PEP, the (unfortunately) forgotten part of combination HIV prevention – Agência AIDS

One of the most striking events in the history of the HIV pandemic has undoubtedly been the evolution over time of the curve of new cases of infection recorded each year in the world. If in the 1980s and 1990s we witnessed an explosive growth in diagnosed cases, from the turn of the millennium, fortunately, the scenario changed. First, the incidence of this infection stopped growing and then entered a downward trend that continues to this day.

Now, if you think that what determined the variations of this incidence curve was simply the proportion of people who used condoms in their sexual relations and the number of sexual partners each individual had, know that you are far reality.

Much more than an isolated method of prevention or judgment of another’s sex life, the existence and combination of multiple and different prevention methods have been the main factors influencing the speed of growth of the HIV pandemic over the of his 40 years.

As with contraceptive methods, it wasn’t until it became clear that different people would adapt to different forms of prevention that the numbers started to improve. Imagine what the world would look like today if we only had sexual abstinence and condoms available to prevent unwanted pregnancies?

In the process of developing new methods of HIV prevention, the arrival of antiretroviral drugs has been what has caused the greatest slowdown in the growth of the pandemic. Whether used to treat people living with HIV or when prescribed to uninfected people, the use of antiretrovirals has been successful in reducing the risk of HIV transmission to negligible levels. Regardless of condom use, sexual practice or number of sexual encounters.

When used for prevention by people who are not infected with HIV, antiretrovirals are called prophylaxis. This use can be done in a programmed way, before sexual intercourse, which is called HIV Pre-Exposure Prophylaxis (PrEP), or in an emergency, after an unplanned sexual exposure, in the form of Post-Exposure Prophylaxis ( EPP).

Both drug prophylaxis against HIV have been available for years in the SUS (Unified Health System). However, while on the one hand PrEP has been growing in demand and distribution since its arrival in 2018, PEP distribution appears to have stagnated in the country.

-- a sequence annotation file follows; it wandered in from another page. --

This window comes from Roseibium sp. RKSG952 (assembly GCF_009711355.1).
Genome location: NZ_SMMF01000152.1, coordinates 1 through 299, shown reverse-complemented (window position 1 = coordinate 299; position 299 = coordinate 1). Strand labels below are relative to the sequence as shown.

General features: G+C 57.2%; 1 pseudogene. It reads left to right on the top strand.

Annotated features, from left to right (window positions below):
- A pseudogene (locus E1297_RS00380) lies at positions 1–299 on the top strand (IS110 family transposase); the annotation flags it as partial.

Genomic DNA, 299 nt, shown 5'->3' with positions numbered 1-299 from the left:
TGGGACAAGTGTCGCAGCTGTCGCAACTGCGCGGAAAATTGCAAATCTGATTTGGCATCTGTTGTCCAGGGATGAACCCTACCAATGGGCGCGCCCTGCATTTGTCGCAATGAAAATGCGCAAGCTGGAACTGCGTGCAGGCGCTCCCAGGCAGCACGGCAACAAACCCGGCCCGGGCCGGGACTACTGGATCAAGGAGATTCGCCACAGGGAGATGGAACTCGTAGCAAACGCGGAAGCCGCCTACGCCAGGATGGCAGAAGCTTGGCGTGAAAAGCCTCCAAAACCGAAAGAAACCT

In the state of São Paulo, which provides the most PEP care in the country, for example, according to data from the PEP panel of the Ministry of Health, between 2017 and 2020, the monthly demand for PEP remained stable, with no trend. growth, oscillating between 1,500 and 3,000 individuals. In 2020, due to the covid-19 pandemic, PEP demand dropped and then resumed a slightly higher average than before.

Around the world, different countries are reporting difficulties in expanding the distribution of PEP. Despite the very high protective efficacy against HIV and the virtual absence of side effects, many people, even knowing that they may have been exposed to the virus during unprotected sex, do not seek PEP for fear of intolerance to antiretrovirals.

Moreover, even among those who are aware of the existence, effectiveness and safety of PEP, there are often barriers to accessing this method of prevention, such as fear of judgment and exposure of the intimacies of sex life to a professional during services in health services.

In order to have maximum preventive efficacy, PEP must be started within 72 hours of risky sexual exposure and taken with good compliance for 28 days. Thus, if a person takes too long to decide whether or not to receive PEP, they may miss the opportunity to avoid HIV infection.

Some steps have been taken in recent years to try to break down these barriers to accessing PEP, such as increasing the number of services that offer this service (see list here) and training health professionals who offer this service.

With the regulation of online telehealth services due to the covid-19 pandemic, PEP has also gained another gateway. Similar to what is already done in Europe and the United States, it is now possible in the city of São Paulo to obtain PEP thanks to the teleservice and the delivery of a kit with antiretroviral drugs and HIV self-tests to the place of his choice. This is the promise of the partnership between the company VenLibre (www.venlibre.com.br) and the state and municipal HIV coordinators of São Paulo.

PEP is an effective HIV prevention method already proven and available in Brazil. We cannot not make it known, since the situations with a precise indication of its use must in fact be much more frequent than the few thousand that arrive every month in the health services in Brazil.

Barriers such as misinformation, lack of care and discrimination can be responsible for thousands of new HIV infections that could be prevented by PEP each year.

Finally, if the diversification of prevention methods has succeeded in modifying the historical curve and reducing the number of new HIV infections, only the widening of their access can reduce these cases to zero and finally control the pandemic.

Source: Viva Bem (UOL) / Chronicle Rico Vasconcelos

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